Section III – Code of Civil Procedure (Updated to 1 September 2015)


Updated to 1 September 2015

© Éditeur officiel du Québec
Ce document a valeur officielle. [Only when online by the government]

Chapter C-25




This Section is inserted by section 2 of chapter 12 of the Statutes of 2009 (An Act to amend the Code of Civil Procedure to prevent improper use of the courts and promote freedom of expression and citizen participation in public debate). The preamble to that Act reads as follows:

“AS it is important to promote freedom of expression affirmed in the Charter of human rights and freedoms;

“AS it is important to prevent improper use of the courts and discourage judicial proceedings designed to thwart the right of citizens to participate in public debate;

“AS it is important to promote access to justice for all citizens and to strike a fairer balance between the financial strength of the parties to a legal action;”.

54.1. A court may, at any time, on request or even on its own initiative after having heard the parties on the point, declare an action or other pleading improper and impose a sanction on the party concerned.

The procedural impropriety may consist in a claim or pleading that is clearly unfounded, frivolous or dilatory or in conduct that is vexatious or quarrelsome. It may also consist in bad faith, in a use of procedure that is excessive or unreasonable or causes prejudice to another person, or in an attempt to defeat the ends of justice, in particular if it restricts freedom of expression in public debate.

2009, c. 12, s. 2.

54.2. If a party summarily establishes that an action or pleading may be an improper use of procedure, the onus is on the initiator of the action or pleading to show that it is not excessive or unreasonable and is justified in law.

A motion to have an action in the first instance dismissed on the grounds of its improper nature is presented as a preliminary exception.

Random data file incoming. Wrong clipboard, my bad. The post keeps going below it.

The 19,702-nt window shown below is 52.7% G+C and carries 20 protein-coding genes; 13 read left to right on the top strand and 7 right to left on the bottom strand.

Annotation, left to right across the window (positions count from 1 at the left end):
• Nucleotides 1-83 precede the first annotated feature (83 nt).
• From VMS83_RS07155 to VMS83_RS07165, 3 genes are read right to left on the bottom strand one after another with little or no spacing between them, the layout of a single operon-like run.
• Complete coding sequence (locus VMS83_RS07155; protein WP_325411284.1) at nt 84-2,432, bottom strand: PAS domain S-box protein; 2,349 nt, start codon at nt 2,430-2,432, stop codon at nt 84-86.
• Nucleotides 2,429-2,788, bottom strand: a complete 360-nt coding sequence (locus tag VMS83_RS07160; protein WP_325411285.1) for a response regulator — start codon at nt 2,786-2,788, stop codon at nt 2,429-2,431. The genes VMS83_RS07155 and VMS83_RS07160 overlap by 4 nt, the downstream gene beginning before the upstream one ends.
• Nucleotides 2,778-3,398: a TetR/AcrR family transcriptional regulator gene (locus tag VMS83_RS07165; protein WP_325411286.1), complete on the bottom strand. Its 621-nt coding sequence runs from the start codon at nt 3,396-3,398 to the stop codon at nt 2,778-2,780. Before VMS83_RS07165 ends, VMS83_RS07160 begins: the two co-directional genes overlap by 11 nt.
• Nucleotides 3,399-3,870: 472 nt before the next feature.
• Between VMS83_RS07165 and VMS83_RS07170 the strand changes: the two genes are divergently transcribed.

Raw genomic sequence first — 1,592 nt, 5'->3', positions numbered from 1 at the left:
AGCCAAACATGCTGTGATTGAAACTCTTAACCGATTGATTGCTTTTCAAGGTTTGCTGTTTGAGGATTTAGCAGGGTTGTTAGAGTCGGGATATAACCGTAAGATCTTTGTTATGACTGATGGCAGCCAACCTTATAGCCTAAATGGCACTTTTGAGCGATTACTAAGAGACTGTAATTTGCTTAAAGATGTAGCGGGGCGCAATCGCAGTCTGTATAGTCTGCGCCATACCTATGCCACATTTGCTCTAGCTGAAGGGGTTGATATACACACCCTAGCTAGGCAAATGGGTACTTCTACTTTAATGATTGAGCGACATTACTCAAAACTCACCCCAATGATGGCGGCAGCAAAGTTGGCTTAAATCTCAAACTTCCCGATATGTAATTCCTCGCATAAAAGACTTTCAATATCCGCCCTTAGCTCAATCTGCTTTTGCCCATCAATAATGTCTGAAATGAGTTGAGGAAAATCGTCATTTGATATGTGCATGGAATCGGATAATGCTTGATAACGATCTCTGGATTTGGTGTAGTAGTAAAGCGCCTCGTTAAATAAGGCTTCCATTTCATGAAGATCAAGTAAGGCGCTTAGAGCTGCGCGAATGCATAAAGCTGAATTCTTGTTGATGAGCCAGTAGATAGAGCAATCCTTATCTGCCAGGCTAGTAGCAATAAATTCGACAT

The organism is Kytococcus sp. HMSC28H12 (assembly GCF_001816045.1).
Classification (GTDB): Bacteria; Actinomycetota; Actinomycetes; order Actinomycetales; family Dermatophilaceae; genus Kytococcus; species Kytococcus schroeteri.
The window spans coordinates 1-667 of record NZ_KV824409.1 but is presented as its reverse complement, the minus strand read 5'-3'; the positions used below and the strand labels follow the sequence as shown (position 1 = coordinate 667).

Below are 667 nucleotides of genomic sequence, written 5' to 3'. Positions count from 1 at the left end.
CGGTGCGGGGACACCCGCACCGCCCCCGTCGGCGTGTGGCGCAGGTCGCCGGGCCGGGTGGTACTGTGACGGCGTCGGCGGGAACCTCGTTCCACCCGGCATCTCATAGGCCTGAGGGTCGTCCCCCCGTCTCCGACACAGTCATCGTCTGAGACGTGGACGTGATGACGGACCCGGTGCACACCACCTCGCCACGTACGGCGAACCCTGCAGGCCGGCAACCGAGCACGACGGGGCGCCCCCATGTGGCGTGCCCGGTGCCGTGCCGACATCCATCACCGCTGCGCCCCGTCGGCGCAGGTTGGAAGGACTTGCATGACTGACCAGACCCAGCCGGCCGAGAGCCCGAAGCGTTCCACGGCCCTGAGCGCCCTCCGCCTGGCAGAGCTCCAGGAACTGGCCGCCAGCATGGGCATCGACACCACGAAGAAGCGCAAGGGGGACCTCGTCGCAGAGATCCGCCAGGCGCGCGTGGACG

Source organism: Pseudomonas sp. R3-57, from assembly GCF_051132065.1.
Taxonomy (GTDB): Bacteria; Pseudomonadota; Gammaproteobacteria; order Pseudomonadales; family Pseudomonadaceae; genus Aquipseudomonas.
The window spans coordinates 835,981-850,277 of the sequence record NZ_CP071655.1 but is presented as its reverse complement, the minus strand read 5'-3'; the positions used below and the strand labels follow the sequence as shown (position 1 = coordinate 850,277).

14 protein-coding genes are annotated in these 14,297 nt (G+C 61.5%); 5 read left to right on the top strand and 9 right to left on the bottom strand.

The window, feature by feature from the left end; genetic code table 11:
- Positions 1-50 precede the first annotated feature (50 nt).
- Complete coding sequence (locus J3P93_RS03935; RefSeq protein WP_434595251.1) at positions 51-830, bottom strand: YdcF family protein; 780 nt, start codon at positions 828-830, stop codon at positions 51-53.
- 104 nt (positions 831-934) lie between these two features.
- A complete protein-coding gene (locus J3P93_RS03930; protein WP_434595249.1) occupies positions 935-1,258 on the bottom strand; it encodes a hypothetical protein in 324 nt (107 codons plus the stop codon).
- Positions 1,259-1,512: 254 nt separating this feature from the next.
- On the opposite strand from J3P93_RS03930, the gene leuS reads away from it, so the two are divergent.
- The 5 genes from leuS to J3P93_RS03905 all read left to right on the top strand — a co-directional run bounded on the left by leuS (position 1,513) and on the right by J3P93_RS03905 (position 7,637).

2009, c. 12, s. 2.

54.3. If the court notes an improper use of procedure, it may dismiss the action or other pleading, strike out a submission or require that it be amended, terminate or refuse to allow an examination, or annul a writ of summons served on a witness.

In such a case or where there appears to have been an improper use of procedure, the court may, if it considers it appropriate,

 (1) subject the furtherance of the action or the pleading to certain conditions;

 (2) require undertakings from the party concerned with regard to the orderly conduct of the proceeding;

 (3) suspend the proceeding for the period it determines;

 (4) recommend to the chief judge or chief justice that special case management be ordered; or

 (5) order the initiator of the action or pleading to pay to the other party, under pain of dismissal of the action or pleading, a provision for the costs of the proceeding, if justified by the circumstances and if the court notes that without such assistance the party’s financial situation would prevent it from effectively arguing its case.

2009, c. 12, s. 2.

54.4. On ruling on whether an action or pleading is improper, the court may order a provision for costs to be reimbursed, condemn a party to pay, in addition to costs, damages in reparation for the prejudice suffered by another party, including the fees and extrajudicial costs incurred by that party, and, if justified by the circumstances, award punitive damages.

If the amount of the damages is not admitted or may not be established easily at the time the action or pleading is declared improper, the court may summarily rule on the amount within the time and under the conditions determined by the court.

2009, c. 12, s. 2.

54.5. If the improper use of procedure results from a party’s quarrelsomeness, the court may, in addition, prohibit the party from instituting legal proceedings except with the authorization of and subject to the conditions determined by the chief judge or chief justice.

2009, c. 12, s. 2.

54.6. If a legal person or an administrator of the property of another resorts to an improper use of procedure, the directors and officers of the legal person who took part in the decision or the administrator may be ordered personally to pay damages.

2009, c. 12, s. 2.


"Sed quis custodiet ipsos custodes?" — Juvénal, Satires, VI, 346.  En français : « Qui nous protègera contre ceux qui nous protègent ? »  In English: " Who will protect us from those who protect us? "

 — Mauro Cappelletti dans Louis Favoreu (dir.), Le pouvoir des juges, Paris, Economica, 1990, p. 115.
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